|EcommerceBytes-NewsFlash, Number 2748 - February 27, 2012 - ISSN 1539-5065 1 of 5|
Amazon has put its third-party sellers on notice that they are no longer to list products carrying the Gillette brand name in their stores on the marketplace.
This directive, issued late last year, kindled considerable uncertainty among sellers. Amazon's discussion boards became a forum for that confusion, as several posters wondered if they were learning of a new rule issued from the company itself, regarding its marketplace, or if they were being subjected to an edict from the supplier, in this case Gillette, and its parent company, Procter and Gamble.
Kristen Gugliotta, a spokeswoman for Procter and Gamble, cleared the air about the origin of the decision, but left its reasoning a mystery.
"This was a decision made by Amazon," Gugliotta told Ecommerce Bytes. "Thus we cannot comment on the rationale."
Amazon was not much inclined to speak to the rationale for the decision, either. After several messages left with Amazon communications staffers, spokesman Ty Rogers offered, "I'm afraid I don't have anything to share."
This leaves Amazon's motives for its policy on sales of Gillette products - or other brands, such as Oral B, for that matter - a matter of speculation, and there was no shortage of theories on the retailer's discussion boards. Some thought it seemed plausible that the new policy could be an anti-counterfeiting measure, particularly given the product line in question.
"Gillette products, especially razor blades, have always been a huge target for knockoffs - high price point, easy to fake," explained Chris Green, director of FBA Power, a suite of tools geared for sellers using the Fulfillment by Amazon service.
But Green acknowledged that the matter of liability for knock-offs remains an unsettled question. Indeed, as eBay has discovered, the question of responsibility for policing an online marketplace is an evolving area of the law, one that has seen various interpretations by different judges.
But Procter and Gamble's assertion that the decision to pull third-party listings of Gillette products was entirely Amazon's might seem to argue against intellectual property concerns.
Some commenters took for granted that Amazon would seek to squeeze out competitors, that it is in an essential friction with its third-party merchants over price, placement and other factors.
But that often repeated narrative sets up a false tension pair, according to Eric Best, CEO of the ecommerce marketing and services firm Mercent.
"What's sometimes lost in that comparison is the benefits that Amazon sees from the third-party seller program," Best said, noting that Amazon rakes a commission from each marketplace sale and monetizes the visits that customers make to its pages. "Those are important factors for Amazon that weigh in favor of the third-party seller program over time."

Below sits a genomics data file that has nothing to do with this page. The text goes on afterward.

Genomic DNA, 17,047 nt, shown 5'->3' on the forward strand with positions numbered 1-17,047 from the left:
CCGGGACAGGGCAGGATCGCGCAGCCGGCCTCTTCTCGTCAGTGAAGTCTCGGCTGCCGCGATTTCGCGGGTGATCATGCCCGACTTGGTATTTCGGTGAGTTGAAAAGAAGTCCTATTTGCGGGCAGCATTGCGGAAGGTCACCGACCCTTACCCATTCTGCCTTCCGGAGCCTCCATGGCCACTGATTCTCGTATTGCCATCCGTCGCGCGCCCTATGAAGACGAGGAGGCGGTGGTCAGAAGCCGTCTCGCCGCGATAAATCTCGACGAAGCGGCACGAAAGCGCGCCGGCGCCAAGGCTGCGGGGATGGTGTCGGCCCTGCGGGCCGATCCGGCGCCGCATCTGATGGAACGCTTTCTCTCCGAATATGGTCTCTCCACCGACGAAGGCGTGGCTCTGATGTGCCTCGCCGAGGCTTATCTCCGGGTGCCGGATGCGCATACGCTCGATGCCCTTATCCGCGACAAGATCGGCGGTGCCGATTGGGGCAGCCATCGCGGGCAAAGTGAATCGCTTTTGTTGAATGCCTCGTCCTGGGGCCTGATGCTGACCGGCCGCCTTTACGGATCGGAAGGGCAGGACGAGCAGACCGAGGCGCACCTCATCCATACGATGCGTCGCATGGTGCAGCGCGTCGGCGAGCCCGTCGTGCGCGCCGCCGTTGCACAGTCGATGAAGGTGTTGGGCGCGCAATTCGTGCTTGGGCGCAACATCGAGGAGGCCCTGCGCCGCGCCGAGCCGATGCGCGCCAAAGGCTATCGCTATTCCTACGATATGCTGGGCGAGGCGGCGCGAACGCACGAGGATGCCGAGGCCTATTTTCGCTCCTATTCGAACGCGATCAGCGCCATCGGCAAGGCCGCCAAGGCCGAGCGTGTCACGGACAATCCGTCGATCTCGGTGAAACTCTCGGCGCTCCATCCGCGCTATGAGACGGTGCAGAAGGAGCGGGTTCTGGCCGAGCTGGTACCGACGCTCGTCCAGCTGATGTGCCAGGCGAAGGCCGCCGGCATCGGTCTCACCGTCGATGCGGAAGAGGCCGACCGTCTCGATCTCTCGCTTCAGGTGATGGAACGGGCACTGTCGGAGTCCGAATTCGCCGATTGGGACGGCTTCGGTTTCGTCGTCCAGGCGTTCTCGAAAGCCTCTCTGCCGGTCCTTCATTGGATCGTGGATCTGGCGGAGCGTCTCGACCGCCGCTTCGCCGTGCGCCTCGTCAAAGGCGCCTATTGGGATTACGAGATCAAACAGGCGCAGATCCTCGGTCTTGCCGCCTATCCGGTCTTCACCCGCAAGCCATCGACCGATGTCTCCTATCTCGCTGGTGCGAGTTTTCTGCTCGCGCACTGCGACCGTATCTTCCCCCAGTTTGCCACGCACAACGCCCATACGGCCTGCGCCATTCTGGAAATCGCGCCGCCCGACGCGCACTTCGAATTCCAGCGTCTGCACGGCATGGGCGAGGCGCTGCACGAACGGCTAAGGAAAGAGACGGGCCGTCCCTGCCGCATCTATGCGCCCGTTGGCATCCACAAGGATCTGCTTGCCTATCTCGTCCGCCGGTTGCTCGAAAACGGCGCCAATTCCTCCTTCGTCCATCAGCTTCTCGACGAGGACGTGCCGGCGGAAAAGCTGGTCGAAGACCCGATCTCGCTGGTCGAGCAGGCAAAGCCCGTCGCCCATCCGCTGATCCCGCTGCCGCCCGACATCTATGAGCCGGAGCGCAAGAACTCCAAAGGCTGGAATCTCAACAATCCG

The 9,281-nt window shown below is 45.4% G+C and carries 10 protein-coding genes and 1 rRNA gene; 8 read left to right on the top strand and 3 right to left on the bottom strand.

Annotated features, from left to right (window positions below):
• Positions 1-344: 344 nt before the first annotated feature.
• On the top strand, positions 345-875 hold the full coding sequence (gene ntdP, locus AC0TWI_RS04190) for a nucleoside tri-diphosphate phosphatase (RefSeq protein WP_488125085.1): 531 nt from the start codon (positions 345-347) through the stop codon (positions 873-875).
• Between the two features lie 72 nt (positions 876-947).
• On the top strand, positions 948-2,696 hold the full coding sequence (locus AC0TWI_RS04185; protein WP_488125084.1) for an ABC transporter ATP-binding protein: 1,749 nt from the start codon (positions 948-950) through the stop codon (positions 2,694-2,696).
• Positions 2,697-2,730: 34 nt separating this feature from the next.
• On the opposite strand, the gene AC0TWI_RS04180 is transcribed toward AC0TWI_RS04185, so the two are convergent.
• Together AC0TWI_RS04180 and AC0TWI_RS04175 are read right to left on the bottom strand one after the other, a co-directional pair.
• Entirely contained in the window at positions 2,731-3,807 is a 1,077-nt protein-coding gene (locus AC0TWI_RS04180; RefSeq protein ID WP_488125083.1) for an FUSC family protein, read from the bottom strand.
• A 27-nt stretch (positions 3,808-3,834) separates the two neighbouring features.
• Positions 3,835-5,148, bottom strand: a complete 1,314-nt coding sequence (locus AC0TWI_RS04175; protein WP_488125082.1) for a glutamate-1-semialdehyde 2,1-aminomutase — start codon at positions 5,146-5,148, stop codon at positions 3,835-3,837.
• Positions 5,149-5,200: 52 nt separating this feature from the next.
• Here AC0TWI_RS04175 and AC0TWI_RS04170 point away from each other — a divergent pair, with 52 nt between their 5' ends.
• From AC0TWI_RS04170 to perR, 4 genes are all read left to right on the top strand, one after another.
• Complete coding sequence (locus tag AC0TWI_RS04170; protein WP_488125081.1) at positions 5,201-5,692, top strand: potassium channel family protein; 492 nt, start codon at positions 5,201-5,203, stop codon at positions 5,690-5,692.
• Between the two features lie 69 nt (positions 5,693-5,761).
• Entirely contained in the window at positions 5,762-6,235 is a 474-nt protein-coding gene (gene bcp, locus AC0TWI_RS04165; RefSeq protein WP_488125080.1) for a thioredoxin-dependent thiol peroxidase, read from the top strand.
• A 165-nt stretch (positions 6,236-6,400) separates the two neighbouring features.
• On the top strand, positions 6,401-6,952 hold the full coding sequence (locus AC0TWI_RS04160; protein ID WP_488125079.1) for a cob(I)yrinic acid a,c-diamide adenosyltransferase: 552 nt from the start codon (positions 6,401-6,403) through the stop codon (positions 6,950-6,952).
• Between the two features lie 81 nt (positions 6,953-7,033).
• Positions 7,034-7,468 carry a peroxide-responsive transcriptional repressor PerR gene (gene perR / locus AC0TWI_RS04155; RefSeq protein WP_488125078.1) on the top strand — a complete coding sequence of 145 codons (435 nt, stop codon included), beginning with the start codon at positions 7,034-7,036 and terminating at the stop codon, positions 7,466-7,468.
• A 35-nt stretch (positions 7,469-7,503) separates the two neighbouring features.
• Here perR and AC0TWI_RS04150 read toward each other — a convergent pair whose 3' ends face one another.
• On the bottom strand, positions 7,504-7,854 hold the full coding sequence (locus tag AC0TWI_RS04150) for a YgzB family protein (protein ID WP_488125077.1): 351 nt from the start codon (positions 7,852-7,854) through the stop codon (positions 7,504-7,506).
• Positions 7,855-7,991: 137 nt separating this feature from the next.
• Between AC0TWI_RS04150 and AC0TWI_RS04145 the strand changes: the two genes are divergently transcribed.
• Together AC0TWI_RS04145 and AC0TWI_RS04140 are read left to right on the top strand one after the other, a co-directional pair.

Best pointed to Amazon's most recent quarterly earnings report, when the firm topped analysts' expectations in revenue from its marketplace segment.
As for efforts to curtail third-party sales, "I believe it sort of runs contrary to the trend we're seeing now," he said. "As a percentage of Amazon's overall retail business third-party sales are growing and have been growing over a period of time."
So if Amazon has a growing business on its hands, why would it want to enact policies that would limit those transactions?
It depends on how you view the balance sheet, Best argued. Though he firmly believes that Amazon's long-term interests are aligned with growing the marketplace business, the contrarian view that prizes the owned-and-operated retail segment would see Amazon in competition with its third-party sellers, giving it every incentive to maximize its scale with an A-list supplier like Procter and Gamble.
"The counterpoint is if you're measuring Amazon's success purely on the basis of the retail business and the retail metrics, the more they can buy from specific suppliers, in general the more negotiating leverage and buying power they're going to have in their relationship," Best said.
In any case, sellers' recourse against the policies of marketplaces and suppliers, such as minimum advertised pricing provisions, is hardly a clear-cut matter in the eyes of the law. And Amazon already has an established policy of restricting certain items from third-party sellers, such as Kindles and Kindle accessories.
"Some items Amazon will not let third-party sellers sell at all and it may be because they want to control the entire customer experience for a particular product," Green said. "Since it's their sandbox, there is nothing that a seller can do about it."
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About the author:
Kenneth Corbin is a freelance writer based in Washington, D.C. He has written on politics, technology and other subjects for more than four years, most recently as the Washington correspondent for InternetNews.com, covering Congress, the White House, the FCC and other regulatory affairs. He can be found on LinkedIn here.
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